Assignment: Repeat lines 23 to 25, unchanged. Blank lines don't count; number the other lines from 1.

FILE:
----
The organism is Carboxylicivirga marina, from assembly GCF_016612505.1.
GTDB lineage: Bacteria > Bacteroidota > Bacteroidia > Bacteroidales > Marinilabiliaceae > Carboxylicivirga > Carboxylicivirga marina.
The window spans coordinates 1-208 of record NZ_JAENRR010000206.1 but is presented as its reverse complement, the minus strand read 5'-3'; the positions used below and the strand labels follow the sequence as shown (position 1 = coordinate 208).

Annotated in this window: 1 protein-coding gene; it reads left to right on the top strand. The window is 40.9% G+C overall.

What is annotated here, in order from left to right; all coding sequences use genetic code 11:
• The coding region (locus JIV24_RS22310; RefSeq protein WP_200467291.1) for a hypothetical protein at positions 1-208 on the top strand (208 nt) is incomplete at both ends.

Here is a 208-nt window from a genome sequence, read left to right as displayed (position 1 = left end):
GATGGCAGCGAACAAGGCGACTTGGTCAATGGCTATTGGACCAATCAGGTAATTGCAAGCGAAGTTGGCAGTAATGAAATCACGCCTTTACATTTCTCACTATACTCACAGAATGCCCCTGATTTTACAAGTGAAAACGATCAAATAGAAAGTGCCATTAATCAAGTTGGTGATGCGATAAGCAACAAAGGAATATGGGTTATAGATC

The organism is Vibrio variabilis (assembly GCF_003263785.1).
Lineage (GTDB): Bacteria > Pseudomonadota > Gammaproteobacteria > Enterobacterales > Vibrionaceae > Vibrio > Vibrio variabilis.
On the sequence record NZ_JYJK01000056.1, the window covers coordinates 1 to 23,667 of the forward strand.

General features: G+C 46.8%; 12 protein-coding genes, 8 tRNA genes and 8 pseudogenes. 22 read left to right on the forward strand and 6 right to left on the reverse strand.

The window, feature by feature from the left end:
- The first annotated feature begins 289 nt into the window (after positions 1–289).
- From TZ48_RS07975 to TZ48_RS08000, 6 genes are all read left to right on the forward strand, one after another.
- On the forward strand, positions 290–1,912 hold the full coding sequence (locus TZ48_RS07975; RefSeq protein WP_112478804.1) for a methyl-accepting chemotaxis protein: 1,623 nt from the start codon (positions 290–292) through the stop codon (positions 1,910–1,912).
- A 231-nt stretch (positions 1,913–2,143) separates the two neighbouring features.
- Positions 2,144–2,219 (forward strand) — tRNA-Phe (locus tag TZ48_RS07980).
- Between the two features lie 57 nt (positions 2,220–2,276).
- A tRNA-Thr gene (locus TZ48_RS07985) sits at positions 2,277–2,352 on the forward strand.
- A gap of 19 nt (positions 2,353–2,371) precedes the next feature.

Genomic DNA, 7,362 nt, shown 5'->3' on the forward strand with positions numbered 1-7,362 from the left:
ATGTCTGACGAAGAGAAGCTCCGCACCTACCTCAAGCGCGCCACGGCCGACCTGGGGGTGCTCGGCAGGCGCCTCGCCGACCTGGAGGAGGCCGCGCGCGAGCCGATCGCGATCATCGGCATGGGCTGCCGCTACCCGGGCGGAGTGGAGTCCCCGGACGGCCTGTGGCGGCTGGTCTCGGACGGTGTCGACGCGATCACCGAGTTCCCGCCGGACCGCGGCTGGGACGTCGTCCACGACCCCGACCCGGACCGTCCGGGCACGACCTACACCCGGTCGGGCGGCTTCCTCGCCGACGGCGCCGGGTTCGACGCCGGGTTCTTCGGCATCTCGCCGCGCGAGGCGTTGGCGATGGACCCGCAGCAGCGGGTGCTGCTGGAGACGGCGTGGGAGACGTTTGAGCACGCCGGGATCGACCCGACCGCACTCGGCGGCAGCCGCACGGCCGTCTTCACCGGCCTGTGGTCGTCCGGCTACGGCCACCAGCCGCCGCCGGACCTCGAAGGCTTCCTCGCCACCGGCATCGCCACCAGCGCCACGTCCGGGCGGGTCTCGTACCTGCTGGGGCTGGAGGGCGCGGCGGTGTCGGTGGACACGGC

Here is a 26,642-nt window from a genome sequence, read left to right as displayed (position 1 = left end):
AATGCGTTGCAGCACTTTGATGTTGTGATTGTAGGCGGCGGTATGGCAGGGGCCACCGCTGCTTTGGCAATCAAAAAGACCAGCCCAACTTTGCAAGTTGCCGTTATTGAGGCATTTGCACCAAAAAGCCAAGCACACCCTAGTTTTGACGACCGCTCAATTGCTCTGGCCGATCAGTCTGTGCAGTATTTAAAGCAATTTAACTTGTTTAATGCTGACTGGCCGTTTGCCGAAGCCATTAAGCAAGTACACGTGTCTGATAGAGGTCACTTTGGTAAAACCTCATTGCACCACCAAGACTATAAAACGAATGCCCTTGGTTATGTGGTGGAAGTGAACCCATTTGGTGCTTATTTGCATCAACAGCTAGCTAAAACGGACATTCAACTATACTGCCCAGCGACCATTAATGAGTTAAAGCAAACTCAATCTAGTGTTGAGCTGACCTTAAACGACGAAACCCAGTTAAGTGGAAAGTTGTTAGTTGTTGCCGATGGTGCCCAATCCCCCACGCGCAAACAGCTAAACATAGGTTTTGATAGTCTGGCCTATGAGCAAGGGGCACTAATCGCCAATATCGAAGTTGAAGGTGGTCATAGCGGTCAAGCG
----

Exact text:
ATGTCTGACGAAGAGAAGCTCCGCACCTACCTCAAGCGCGCCACGGCCGACCTGGGGGTGCTCGGCAGGCGCCTCGCCGACCTGGAGGAGGCCGCGCGCGAGCCGATCGCGATCATCGGCATGGGCTGCCGCTACCCGGGCGGAGTGGAGTCCCCGGACGGCCTGTGGCGGCTGGTCTCGGACGGTGTCGACGCGATCACCGAGTTCCCGCCGGACCGCGGCTGGGACGTCGTCCACGACCCCGACCCGGACCGTCCGGGCACGACCTACACCCGGTCGGGCGGCTTCCTCGCCGACGGCGCCGGGTTCGACGCCGGGTTCTTCGGCATCTCGCCGCGCGAGGCGTTGGCGATGGACCCGCAGCAGCGGGTGCTGCTGGAGACGGCGTGGGAGACGTTTGAGCACGCCGGGATCGACCCGACCGCACTCGGCGGCAGCCGCACGGCCGTCTTCACCGGCCTGTGGTCGTCCGGCTACGGCCACCAGCCGCCGCCGGACCTCGAAGGCTTCCTCGCCACCGGCATCGCCACCAGCGCCACGTCCGGGCGGGTCTCGTACCTGCTGGGGCTGGAGGGCGCGGCGGTGTCGGTGGACACGGC

Here is a 26,642-nt window from a genome sequence, read left to right as displayed (position 1 = left end):
AATGCGTTGCAGCACTTTGATGTTGTGATTGTAGGCGGCGGTATGGCAGGGGCCACCGCTGCTTTGGCAATCAAAAAGACCAGCCCAACTTTGCAAGTTGCCGTTATTGAGGCATTTGCACCAAAAAGCCAAGCACACCCTAGTTTTGACGACCGCTCAATTGCTCTGGCCGATCAGTCTGTGCAGTATTTAAAGCAATTTAACTTGTTTAATGCTGACTGGCCGTTTGCCGAAGCCATTAAGCAAGTACACGTGTCTGATAGAGGTCACTTTGGTAAAACCTCATTGCACCACCAAGACTATAAAACGAATGCCCTTGGTTATGTGGTGGAAGTGAACCCATTTGGTGCTTATTTGCATCAACAGCTAGCTAAAACGGACATTCAACTATACTGCCCAGCGACCATTAATGAGTTAAAGCAAACTCAATCTAGTGTTGAGCTGACCTTAAACGACGAAACCCAGTTAAGTGGAAAGTTGTTAGTTGTTGCCGATGGTGCCCAATCCCCCACGCGCAAACAGCTAAACATAGGTTTTGATAGTCTGGCCTATGAGCAAGGGGCACTAATCGCCAATATCGAAGTTGAAGGTGGTCATAGCGGTCAAGCG